News

It’s Baaack: March NPSL Power Rankings

by on 4 March 2018

Last season the NPSL North was extraordinarily close, with a mere three points separating the champions from the fourth placed side. It made for great theater, with the last day of the season critical to decide the conference winner and the additional playoff place.

With all of the clubs in the conference save Med City FC reliant on local players, whether by choice or by financial necessity, that means that 2017 is a good heuristic for this year, as the teams just can’t change that much.

Last year gives us every expectation that the 2018 season is going to be another one that goes down to the wire.

March Power Rankings

1. Duluth FC

Everything went right for Duluth in 2017, and their extraordinary team spirit and physical style made them superior to the rest of the conference.

A new coach is in place this year and, while we will all miss the fedora, Joel Person is a prime time addition to the club.

The British contingent of Kyle Farrar, Gonnie Ben-Tal, and Tom Greensall look set to return and it’s hard to think of a better team spine in this conference than they.

The BlueGreens are like Mourinho-era Chelsea, defensive about their place and quick find offense, and, like Mourinho-era Chelsea, it’s a galvanizing force. As long as Person can keep that unique mix of swaggering bully and disrespected underdog as the team’s attitude, that and the group of talented, hard-working players they have make them clear favorites for the 2018 title.

2. Med City FC

It is still unclear where it all went wrong for Med City last season, but starting with the shock draw against Sioux Falls through to the home loss to Minneapolis City in the last game of the season that officially knocked them out of the playoffs, they went from lock as champions to fourth. It was as stunning and epic a collapse as any from the pre-oil money Manchester City.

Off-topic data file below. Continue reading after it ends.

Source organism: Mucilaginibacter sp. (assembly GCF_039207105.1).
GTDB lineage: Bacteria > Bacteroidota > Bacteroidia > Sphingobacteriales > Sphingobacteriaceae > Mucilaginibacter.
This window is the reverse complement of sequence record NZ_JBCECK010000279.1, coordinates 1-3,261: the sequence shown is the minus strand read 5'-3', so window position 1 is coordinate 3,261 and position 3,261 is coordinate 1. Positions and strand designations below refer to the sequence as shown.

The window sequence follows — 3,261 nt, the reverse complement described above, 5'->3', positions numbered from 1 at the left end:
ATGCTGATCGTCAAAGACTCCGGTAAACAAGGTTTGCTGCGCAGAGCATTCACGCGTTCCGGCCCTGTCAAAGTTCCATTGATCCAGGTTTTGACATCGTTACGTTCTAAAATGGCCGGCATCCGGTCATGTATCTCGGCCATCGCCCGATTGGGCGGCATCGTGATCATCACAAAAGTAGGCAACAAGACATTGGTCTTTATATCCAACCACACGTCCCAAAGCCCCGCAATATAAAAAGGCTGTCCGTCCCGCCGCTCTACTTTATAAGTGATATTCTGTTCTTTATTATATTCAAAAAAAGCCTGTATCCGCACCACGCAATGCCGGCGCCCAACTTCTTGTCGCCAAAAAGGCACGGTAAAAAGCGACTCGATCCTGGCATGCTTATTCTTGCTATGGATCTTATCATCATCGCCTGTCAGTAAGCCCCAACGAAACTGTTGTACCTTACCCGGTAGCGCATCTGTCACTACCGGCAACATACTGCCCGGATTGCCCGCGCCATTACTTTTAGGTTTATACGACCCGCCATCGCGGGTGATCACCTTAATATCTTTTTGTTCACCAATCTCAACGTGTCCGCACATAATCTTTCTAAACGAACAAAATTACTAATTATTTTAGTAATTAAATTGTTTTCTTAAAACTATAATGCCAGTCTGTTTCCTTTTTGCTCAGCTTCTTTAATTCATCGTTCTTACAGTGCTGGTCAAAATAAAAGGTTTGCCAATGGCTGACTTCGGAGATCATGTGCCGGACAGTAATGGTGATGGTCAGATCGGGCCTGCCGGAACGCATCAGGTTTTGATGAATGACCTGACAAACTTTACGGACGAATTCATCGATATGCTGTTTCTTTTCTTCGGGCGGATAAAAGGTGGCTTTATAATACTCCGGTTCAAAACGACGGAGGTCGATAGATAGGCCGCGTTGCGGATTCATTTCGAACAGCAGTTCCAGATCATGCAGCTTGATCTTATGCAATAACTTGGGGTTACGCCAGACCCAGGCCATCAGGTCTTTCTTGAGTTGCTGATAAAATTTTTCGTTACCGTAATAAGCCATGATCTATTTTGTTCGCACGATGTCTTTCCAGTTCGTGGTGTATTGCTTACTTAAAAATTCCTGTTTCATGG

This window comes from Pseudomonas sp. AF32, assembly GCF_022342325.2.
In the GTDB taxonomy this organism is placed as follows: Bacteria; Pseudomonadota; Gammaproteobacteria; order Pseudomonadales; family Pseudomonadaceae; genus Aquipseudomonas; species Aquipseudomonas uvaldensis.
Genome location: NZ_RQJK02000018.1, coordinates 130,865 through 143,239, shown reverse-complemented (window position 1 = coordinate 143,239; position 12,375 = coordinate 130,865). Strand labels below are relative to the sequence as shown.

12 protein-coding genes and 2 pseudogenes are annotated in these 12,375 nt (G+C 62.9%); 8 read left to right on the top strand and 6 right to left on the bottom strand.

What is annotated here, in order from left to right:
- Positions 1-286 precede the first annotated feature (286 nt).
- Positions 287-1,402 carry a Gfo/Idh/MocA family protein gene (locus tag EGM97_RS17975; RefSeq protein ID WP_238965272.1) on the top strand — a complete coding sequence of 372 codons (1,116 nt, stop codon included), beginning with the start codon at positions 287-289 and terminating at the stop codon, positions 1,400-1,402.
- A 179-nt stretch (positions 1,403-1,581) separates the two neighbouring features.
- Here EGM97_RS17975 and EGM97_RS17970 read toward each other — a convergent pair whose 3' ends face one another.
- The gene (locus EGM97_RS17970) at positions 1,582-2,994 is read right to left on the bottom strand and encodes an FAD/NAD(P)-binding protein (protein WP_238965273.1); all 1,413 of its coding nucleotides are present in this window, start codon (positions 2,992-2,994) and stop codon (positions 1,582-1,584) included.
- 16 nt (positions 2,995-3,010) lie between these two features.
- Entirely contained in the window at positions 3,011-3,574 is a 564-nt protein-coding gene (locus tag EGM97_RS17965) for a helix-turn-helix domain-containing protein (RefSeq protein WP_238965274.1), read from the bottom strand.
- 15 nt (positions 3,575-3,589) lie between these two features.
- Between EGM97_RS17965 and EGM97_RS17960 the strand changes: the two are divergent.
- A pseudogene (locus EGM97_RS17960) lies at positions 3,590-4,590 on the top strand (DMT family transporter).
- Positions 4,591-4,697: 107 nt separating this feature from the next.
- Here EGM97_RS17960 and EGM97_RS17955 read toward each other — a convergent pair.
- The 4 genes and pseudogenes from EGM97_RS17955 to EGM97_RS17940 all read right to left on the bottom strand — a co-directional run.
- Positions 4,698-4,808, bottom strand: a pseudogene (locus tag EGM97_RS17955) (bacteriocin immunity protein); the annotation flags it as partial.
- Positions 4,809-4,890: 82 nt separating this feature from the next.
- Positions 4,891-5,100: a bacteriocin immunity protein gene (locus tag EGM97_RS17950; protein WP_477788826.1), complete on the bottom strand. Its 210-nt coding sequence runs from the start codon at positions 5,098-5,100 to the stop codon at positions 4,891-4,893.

A new coach is in place this year. Neil Cassidy — also the head women’s coach for St. Mary’s University — is another premier coaching appointment in the NPSL North, and his experience and expertise bode well for the Medicals.

Unlike the other clubs in the conference, Med City canvass the country for talent. They did a very good job this past season, and if they continue their focus on bringing in small groups of players from good NAIA programs to supplement the core of players that owner Frank Spaeth has said they want to retain, Med City are my choice to finish in the playoffs.

I mean, they can’t spectacularly collapse again can they?

3. Minneapolis City SC

Everything went wrong for the Crows last season, and though they had a lot of talent, a disjointed style of play, injuries to key players, and a tendency to not quite deliver when the chips were down were enough to make them miss the playoffs.

From the announced signings, the talent is still going to be there. Midfielder Tommy Katsiyiannis is a legitimate No. 10 at Big-10 Northwestern. Forward Juan Louis is a technically-adept goalscorer from Drake who was previously the Minnesota Gatorade Player of the Year. Surely, there are other name players to be added on top of announced returners like Martin Browne and Ian Smith.

Every indication is that Adam Pribyl will return as coach, and the onus is on him to shape the team into an effective unit with a clear way to play and a team spirit that will see them through the inevitable bad breaks. He will find the competitive level even higher this year than last.

City may look at the results and think that with a different break here or there and there, the story of 2017 would have been all positive, and that’s partially right, except luck doesn’t just happen. So far, I haven’t seen enough change from this club to think that they have the grit to win a playoffs place. They’re so very Arsenal. Nearly men.

4. Viejos Son Los Trapos FC

Los Viejos were there or thereabouts in every game this season, and after a year of seasoning are one or two new faces away from making a serious run at the title.